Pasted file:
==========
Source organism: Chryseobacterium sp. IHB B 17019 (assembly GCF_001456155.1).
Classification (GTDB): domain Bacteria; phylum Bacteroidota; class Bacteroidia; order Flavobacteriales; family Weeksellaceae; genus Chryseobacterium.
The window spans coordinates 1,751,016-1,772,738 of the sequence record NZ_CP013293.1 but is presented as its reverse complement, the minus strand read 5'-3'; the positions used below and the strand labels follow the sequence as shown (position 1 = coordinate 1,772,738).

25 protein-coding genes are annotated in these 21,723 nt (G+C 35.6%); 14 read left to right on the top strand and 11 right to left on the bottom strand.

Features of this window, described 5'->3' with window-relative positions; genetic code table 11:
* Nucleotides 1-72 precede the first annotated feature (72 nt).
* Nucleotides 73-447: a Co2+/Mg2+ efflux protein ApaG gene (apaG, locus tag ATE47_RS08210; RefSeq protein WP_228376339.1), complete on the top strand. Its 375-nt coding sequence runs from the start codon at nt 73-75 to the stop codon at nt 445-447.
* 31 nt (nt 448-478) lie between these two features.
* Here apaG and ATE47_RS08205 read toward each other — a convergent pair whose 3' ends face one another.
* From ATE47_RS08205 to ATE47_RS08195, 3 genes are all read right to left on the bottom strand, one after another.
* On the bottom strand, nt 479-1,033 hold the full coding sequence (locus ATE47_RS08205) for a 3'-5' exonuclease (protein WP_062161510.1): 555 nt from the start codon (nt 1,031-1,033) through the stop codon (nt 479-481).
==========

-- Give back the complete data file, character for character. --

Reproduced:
Source organism: Chryseobacterium sp. IHB B 17019 (assembly GCF_001456155.1).
Classification (GTDB): domain Bacteria; phylum Bacteroidota; class Bacteroidia; order Flavobacteriales; family Weeksellaceae; genus Chryseobacterium.
The window spans coordinates 1,751,016-1,772,738 of the sequence record NZ_CP013293.1 but is presented as its reverse complement, the minus strand read 5'-3'; the positions used below and the strand labels follow the sequence as shown (position 1 = coordinate 1,772,738).

25 protein-coding genes are annotated in these 21,723 nt (G+C 35.6%); 14 read left to right on the top strand and 11 right to left on the bottom strand.

Features of this window, described 5'->3' with window-relative positions; genetic code table 11:
* Nucleotides 1-72 precede the first annotated feature (72 nt).
* Nucleotides 73-447: a Co2+/Mg2+ efflux protein ApaG gene (apaG, locus tag ATE47_RS08210; RefSeq protein WP_228376339.1), complete on the top strand. Its 375-nt coding sequence runs from the start codon at nt 73-75 to the stop codon at nt 445-447.
* 31 nt (nt 448-478) lie between these two features.
* Here apaG and ATE47_RS08205 read toward each other — a convergent pair whose 3' ends face one another.
* From ATE47_RS08205 to ATE47_RS08195, 3 genes are all read right to left on the bottom strand, one after another.
* On the bottom strand, nt 479-1,033 hold the full coding sequence (locus ATE47_RS08205) for a 3'-5' exonuclease (protein WP_062161510.1): 555 nt from the start codon (nt 1,031-1,033) through the stop codon (nt 479-481).